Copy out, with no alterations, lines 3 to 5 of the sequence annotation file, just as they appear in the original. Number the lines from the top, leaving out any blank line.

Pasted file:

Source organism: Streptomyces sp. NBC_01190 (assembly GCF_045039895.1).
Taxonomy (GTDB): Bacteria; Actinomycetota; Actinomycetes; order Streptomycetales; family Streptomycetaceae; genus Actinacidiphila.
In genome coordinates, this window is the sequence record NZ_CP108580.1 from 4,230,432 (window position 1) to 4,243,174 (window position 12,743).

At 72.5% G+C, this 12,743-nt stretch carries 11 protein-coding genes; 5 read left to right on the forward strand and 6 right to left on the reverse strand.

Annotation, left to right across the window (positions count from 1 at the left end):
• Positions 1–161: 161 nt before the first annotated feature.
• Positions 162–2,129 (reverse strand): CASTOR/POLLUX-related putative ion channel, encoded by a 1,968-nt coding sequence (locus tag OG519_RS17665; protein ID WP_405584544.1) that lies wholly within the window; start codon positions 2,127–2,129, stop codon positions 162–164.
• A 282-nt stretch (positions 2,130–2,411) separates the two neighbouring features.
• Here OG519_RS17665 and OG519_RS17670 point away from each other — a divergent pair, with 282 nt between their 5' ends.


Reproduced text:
In genome coordinates, this window is the sequence record NZ_CP108580.1 from 4,230,432 (window position 1) to 4,243,174 (window position 12,743).

At 72.5% G+C, this 12,743-nt stretch carries 11 protein-coding genes; 5 read left to right on the forward strand and 6 right to left on the reverse strand.

Annotation, left to right across the window (positions count from 1 at the left end):